Introduction to Healthcare Quality Management Chpt 10-11

Utilization Management (UM)
Planning, organizing, directing, and controlling healthcare products in a cost-effective manner while maintaining quality of patient care and contributing to the organization’s goals
Medical necessary
Appropriate and consistent with diagnosis and, according to accepted standards of practice in the medical community, imperative to treatment to prevent the patient’s condition or the quality of the patient’s care from being adversely affected
Underuse
Failure to provide appropriate or necessary services, or provision of an inadequate quantity or lower level of service than that required
Overuse
Provision of healthcare services that do not benefit the patient and are not clearly indicated or are provided in excessive amounts or in an unnecessary setting
Utilization
Use of medical services and supplies, commonly examined in terms of patterns or rates of use of a single service or type of service, such as hospital care, physician visits, and prescription drugs
Utilization review
Process for monitoring and evaluating the use, delivery, and cost-effectiveness of healthcare services
Pay-for-performance systems
Performance-based payment and arrangements that control costs directly or indirectly by motivating providers to improve quality and reduce inappropriate utilization
Prospective review
A method of determining medical necessity and appropriateness of services before the services are rendered
Concurrent review
An assessment of patient care services that is completed while those services are being delivered to ensure appropriate care, treatment, and level of care
Retrospective review
A method of determining medical necessity and appropriateness of services that have already been rendered
Preadmission certification
Review of the need for medical care or services (e.g., inpatient admission, nursing home admission) that is completed before the care of services are provided
Physician advisor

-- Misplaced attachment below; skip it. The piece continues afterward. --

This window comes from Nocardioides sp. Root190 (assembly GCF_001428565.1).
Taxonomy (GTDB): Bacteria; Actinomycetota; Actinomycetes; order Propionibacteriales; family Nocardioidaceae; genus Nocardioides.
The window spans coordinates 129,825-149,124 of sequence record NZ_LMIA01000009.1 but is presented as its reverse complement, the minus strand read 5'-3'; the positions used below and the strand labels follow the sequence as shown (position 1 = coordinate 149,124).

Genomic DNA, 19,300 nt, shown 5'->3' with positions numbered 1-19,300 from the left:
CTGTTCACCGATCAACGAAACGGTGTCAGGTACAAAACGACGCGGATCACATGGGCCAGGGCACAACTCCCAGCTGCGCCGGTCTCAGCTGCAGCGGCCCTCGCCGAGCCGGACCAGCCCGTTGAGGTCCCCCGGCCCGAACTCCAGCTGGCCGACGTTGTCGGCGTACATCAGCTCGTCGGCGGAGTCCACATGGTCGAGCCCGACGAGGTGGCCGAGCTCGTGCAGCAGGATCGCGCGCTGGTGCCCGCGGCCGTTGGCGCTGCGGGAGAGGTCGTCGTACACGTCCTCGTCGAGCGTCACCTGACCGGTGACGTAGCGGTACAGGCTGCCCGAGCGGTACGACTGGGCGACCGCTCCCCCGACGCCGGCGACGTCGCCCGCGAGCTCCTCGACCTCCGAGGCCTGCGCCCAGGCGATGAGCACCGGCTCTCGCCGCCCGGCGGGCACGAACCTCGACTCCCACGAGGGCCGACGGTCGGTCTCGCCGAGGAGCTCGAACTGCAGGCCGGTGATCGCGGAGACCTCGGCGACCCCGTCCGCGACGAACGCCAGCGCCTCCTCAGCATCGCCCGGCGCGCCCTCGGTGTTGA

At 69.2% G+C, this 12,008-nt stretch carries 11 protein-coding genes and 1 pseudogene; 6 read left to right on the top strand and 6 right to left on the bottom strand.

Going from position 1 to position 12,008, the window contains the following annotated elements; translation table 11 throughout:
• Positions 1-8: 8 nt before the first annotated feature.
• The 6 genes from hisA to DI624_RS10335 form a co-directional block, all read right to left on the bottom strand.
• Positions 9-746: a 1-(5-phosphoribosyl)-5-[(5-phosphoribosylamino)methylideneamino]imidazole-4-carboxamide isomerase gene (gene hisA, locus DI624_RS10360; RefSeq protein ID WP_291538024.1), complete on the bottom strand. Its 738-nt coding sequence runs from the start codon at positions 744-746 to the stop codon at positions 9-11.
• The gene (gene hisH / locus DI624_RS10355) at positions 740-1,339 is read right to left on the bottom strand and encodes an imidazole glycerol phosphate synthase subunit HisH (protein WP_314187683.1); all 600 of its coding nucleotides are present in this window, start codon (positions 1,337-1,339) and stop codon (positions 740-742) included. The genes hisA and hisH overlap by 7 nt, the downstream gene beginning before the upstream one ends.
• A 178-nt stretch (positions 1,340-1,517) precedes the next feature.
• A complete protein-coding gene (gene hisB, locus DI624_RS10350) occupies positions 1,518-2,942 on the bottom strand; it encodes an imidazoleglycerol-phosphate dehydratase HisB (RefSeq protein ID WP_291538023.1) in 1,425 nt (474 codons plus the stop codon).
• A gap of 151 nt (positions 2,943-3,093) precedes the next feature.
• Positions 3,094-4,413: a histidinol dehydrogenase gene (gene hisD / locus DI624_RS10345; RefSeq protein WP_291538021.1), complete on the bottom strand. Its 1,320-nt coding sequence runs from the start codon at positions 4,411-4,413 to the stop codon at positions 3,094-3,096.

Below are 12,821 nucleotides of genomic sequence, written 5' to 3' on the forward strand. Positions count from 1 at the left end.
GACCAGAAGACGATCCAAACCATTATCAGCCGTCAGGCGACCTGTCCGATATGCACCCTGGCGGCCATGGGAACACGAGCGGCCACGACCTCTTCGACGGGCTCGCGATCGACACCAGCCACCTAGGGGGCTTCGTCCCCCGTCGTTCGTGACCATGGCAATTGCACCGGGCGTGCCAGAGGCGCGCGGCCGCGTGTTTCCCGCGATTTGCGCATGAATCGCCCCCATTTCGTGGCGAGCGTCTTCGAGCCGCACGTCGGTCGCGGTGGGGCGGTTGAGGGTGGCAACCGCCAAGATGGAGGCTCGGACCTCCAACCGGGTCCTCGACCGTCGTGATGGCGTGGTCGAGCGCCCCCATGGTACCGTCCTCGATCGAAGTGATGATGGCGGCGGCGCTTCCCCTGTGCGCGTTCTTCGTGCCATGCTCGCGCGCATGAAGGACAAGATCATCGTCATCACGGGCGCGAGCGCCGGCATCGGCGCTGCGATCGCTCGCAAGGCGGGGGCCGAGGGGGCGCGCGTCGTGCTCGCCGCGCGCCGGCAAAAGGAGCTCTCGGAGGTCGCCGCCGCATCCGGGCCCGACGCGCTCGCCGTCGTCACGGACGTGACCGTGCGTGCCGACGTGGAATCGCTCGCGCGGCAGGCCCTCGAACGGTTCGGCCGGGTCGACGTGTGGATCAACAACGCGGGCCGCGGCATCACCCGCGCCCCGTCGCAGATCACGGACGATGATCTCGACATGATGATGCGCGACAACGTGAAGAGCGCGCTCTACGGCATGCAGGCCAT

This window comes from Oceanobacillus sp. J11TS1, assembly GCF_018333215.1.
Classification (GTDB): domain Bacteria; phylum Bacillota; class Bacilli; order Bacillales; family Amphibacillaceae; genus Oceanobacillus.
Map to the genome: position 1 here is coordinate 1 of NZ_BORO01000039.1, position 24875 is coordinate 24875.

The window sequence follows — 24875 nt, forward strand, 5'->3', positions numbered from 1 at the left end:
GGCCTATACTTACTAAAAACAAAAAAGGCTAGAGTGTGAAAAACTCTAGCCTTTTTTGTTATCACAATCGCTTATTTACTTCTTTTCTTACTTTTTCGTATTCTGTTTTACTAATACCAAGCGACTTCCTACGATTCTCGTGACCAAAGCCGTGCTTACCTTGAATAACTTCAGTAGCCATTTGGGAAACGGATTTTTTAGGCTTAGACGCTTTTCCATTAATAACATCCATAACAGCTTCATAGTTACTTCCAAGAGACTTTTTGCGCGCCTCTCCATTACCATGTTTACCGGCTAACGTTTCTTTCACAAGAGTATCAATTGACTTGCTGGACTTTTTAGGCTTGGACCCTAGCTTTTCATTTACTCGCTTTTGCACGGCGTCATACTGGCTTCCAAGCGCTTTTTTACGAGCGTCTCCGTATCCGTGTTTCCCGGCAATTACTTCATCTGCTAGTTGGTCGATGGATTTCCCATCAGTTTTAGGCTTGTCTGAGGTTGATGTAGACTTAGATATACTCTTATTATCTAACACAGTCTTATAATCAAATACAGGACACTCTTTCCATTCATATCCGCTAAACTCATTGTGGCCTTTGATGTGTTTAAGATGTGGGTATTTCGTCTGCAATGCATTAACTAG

A practicing physician who supports utilization review activities by evaluating appropriateness of admissions and continued stays, judging the efficiency of services in terms of level of care and place of service, and seeking appropriate care alternatives
Clinical paths
Descriptions of key patient care interventions for a condition, including diagnostic tests, medications, and consultations, which, if completed as described, are expected to produce desired outcomes
Protocols
formal outlines of care; treatment plans
Discharge planning
Evaluation of patients’ medical and psychosocial needs for the purpose of determining the type of care they will need after discharge from a healthcare facility
Case managers
Experienced healthcare professionals (e.g., doctors, nurses, social workers) who work with patients, providers, and insurers to coordinate medically necessary and appropriate healthcare services
Governing body
The individuals, group, or agency with ultimate legal authority and responsibility for the overall operation of the organization; often called the board of trustees, board of governors, or board of directors
Quality management system
A set of interrelated or interacting elements that organizations use to direct and control the implementation of quality policies and achieve quality objectives
Quality management plan
A formal document that describes the organization’s quality management system in terms of organizational structure, responsibilities of management and staff, lines of authority, and required interfaces for those planning, implementing and assessing quality activities
High-performing healthcare organizations
An organization that is committed to success and continuously produces outstanding results and high levels of customer satisfaction
Organized medical staff
A formal organization of physicians and dentists with the delegated responsibility and authority to maintain proper standards of medical care and plan for continued betterment of that care
Risk management
The act of practice of dealing with risk, which includes planning for risk, assessing (identifying and analyzing) risk areas, developing risk-handling options, monitoring risks to determine how they have changed, and documenting the over all risk management program